599th Trans. ships Tropic Lightning to JRTC

| April 17, 2015 | 0 Comments

 

The 25th ID loads equipment aboard the USNS Mendonca for shipment to Louisianna, April 2. Modifications to the ship meant the Chinook’s aft pylons didn’t need to be removed, saving time.

The 25th ID loads equipment aboard the USNS Mendonca for shipment to Louisianna, April 2. Modifications to the ship meant the Chinook’s aft pylons didn’t need to be removed, saving time.

Story and photos by Donna Klapakis
599th Transportation Brigade Public Affairs

PEARL HARBOR — The 599th Transportation Brigade worked around-the-clock port operations, here, from March 31 to April 4 to upload more than 1,600 pieces of 25th Infantry Division cargo destined for the Joint Readiness Training Center at Fort Polk, Louisiana.

To ship all of the equipment at one time, the 599th (in association with its higher headquarters, the Military Surface Deployment and Distribution Command, or SDDC, and U.S. Transportation Command) brought in Military Sealift Command’s large, medium-speed, roll-on/roll-off ship (LMSR), USNS Mendonca.

“Using a single vessel solution to support the entire movement was effective from a cost standpoint, as well as for the Army to maintain better accountability of cargo,” said Scott Matthews, 599th deputy director of operations. “It allowed us to meet an extremely tight movement timeline.”

Sgt. 1st Class Paulus Hindarto, movement management operator for the 836th Trans. Bn.,  Yokohama North Dock, Japan,  checks off cargo, April 1, at Pearl Harbor after accounting for it on his handheld device.

Sgt. 1st Class Paulus Hindarto, movement management operator for the 836th Trans. Bn., Yokohama North Dock, Japan, checks off cargo, April 1, at Pearl Harbor after accounting for it on his handheld device.

The Mendonca’s special features also came into play during the move.

“One highlight of the load out was that our team decided to raise the A/B deck on the ship to accommodate the Chinook helicopters for lift via ship’s cranes. That way, they didn’t have to dismantle the aft pylons to take them up the vessel’s stern ramp. This saves the 25th Combat Aviation Brigade a lot of work both on this end and on the other end,” Matthews said.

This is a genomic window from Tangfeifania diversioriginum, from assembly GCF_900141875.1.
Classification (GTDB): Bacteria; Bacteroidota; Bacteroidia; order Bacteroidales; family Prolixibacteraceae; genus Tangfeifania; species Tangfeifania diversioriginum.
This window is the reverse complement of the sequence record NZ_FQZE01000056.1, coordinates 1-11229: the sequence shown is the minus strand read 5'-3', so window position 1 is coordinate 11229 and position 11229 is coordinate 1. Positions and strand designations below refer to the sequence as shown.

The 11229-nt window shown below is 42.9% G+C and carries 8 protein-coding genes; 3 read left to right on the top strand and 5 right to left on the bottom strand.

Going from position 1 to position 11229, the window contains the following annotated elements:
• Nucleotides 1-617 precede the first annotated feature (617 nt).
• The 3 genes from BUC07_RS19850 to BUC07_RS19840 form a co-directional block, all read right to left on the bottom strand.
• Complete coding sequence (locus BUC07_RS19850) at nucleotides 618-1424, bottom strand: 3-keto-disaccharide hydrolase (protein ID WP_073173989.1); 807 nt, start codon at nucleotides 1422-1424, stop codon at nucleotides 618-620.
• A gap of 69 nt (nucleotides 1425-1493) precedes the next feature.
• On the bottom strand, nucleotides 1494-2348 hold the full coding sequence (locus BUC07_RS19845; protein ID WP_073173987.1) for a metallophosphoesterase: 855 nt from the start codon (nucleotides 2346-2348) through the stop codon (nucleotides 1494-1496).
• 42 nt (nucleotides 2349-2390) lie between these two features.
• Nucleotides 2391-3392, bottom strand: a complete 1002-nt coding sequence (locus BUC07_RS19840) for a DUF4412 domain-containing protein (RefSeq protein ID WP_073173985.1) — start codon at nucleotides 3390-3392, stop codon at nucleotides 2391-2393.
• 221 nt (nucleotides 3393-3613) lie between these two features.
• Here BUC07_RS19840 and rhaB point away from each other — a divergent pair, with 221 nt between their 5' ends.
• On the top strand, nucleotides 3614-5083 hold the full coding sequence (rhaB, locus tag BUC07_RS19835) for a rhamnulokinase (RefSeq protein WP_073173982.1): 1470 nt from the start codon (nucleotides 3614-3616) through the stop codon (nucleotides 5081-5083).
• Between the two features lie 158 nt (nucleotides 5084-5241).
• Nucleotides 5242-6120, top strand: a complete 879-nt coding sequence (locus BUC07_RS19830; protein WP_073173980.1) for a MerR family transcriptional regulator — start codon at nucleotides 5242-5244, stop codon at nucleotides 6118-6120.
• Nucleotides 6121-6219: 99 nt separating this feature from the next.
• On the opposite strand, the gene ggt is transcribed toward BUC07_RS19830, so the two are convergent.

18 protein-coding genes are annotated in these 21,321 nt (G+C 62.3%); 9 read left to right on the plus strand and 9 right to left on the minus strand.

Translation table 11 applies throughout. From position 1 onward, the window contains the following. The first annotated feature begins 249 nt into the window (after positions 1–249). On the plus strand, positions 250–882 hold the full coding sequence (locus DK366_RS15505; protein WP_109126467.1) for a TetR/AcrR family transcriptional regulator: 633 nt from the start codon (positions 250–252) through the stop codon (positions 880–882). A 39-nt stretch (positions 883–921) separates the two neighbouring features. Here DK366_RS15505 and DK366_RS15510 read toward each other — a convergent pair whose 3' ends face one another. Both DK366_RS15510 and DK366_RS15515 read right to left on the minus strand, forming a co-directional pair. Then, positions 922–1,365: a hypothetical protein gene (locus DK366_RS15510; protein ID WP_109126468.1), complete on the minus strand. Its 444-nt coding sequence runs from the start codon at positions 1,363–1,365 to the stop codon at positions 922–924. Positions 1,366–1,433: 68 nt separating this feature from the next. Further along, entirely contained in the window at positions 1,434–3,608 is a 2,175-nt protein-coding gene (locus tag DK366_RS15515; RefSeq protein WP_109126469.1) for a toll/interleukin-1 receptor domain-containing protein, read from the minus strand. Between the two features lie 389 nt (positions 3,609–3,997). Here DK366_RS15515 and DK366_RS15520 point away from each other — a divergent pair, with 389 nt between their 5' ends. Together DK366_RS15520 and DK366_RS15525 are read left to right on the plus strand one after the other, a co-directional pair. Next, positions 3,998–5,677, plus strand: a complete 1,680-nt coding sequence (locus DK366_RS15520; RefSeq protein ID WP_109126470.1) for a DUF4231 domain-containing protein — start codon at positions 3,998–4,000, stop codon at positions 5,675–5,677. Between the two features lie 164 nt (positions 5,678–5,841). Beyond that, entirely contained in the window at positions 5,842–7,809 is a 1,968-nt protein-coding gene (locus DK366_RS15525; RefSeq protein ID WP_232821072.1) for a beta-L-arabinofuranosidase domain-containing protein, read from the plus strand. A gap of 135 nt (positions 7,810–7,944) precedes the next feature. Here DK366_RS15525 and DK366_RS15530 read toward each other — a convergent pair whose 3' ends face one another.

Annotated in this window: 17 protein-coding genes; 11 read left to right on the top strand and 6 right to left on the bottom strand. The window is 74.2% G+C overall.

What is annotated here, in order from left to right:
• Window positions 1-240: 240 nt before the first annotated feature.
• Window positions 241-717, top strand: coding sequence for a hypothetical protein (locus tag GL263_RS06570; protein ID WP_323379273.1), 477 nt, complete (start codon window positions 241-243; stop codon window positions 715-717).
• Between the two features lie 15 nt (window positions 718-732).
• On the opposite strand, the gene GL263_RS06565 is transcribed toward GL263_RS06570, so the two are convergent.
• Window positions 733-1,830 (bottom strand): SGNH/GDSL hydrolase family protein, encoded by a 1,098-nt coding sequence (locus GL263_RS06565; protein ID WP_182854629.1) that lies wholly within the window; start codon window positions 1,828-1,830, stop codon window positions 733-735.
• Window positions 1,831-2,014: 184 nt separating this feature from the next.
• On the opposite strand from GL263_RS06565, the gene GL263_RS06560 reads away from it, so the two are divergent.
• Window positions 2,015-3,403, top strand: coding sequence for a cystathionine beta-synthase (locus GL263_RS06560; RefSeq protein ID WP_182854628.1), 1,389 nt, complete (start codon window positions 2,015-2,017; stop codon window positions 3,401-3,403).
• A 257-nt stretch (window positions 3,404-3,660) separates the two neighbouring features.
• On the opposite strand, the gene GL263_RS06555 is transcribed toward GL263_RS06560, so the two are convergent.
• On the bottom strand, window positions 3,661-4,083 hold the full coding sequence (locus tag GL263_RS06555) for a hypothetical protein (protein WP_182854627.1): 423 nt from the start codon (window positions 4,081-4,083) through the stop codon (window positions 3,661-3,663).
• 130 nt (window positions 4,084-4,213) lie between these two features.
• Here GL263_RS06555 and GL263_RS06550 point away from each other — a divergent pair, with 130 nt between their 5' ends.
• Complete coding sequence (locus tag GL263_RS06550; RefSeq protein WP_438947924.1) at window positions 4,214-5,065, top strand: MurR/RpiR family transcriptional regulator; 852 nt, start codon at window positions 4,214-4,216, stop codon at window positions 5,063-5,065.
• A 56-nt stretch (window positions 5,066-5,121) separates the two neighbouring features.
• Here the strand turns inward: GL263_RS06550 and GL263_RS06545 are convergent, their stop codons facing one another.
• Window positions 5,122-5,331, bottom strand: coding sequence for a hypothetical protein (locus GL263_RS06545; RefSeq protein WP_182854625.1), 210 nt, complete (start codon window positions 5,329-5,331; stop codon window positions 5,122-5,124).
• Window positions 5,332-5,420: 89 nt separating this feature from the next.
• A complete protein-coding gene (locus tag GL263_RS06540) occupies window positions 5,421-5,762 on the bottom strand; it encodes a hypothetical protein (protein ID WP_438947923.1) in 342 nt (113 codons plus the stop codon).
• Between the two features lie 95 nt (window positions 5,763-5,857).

Because of the size of the operation, the 599th had a large deployment and distribution management team (DDMT) to process the equipment.

“In all, our DDMT consisted of four organizations, three from SDDC and one from Fleet Logistics Center Pearl Harbor,” said Lt. Col. Joshua Vogel, 836th Trans. Bn. commander. “We had eight members of the 836th and Guam Detachment, four from 599th headquarters, and three 841st Trans. Bn. personnel from Charleston, South Carolina.”

The load out provided a unique opportunity for members of the DDMT.

“We were able to practice a contingency load out of a brigade with notification timelines that resembled a wartime contingency,” Vogel said. “It illustrated that we are able to meet the timelines for deploying a DDMT and loading a brigade on an LMSR.”

Sgt. 1st Class Jose Gutierrezquinones, 836th Trans. Bn. operations sergeant, worked the night shift.

“We worked 12-hour shifts during port operations,” Gutierrezquinones said. “We came on at 6 p.m. and left at 6 a.m., except for the last night when we stayed on through completion of the mission the next day.”

The 599th executed its new stevedoring and related terminal services contract during the operation.

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Gregory “Ben” Benjamin, 599th traffic management specialist, was the contracting officer representative for the operation.

“The contractors provided lashing teams and both lift and roll-on/roll-off operations teams,” Benjamin said. “There were about 50 contract personnel working per shift. My responsibilities were to oversee the performance of the contractor and make sure they performed within the parameters of the contract. “

Members of the 599th and 836th information management teams also supported the operation.

“We got all of the systems up and running for the operation: Global Air Transportation Execution System, Portable Deployment Kit, the generator and the interrogator on the truck ramp-side,” said Nicholas Rosse, 599th information technology specialist.

“Once everything was operational, we had 24-hour coverage to troubleshoot and make sure it remained working. We also provided help desk support to people working in operations,” he added.

The weather in Honolulu during the operation was clear and humid with highs in the mid-80s. Although ship’s personnel ran huge fans, constantly, to keep air circulating and prevent carbon monoxide poisoning, working conditions were very hot and stuffy below decks.

On April 4, all cargo was loaded by 2 p.m., documentation was completed by 4:30 p.m., and the vessel departed Pearl Harbor at 6:30 p.m.

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Medal of Honor Mendonca

According to the Navy’s official site, the ship is named for Army Sgt. Leroy A. Mendonca, a McKinley High School graduate who posthumously received the Medal of Honor for actions July 4, 1951, during the Korean War.

The Mendonca is operated by a private company under contract to Military Sealift Command. The ship is 951 feet, 5 inches long, with a capacity of 300,000 square feet.

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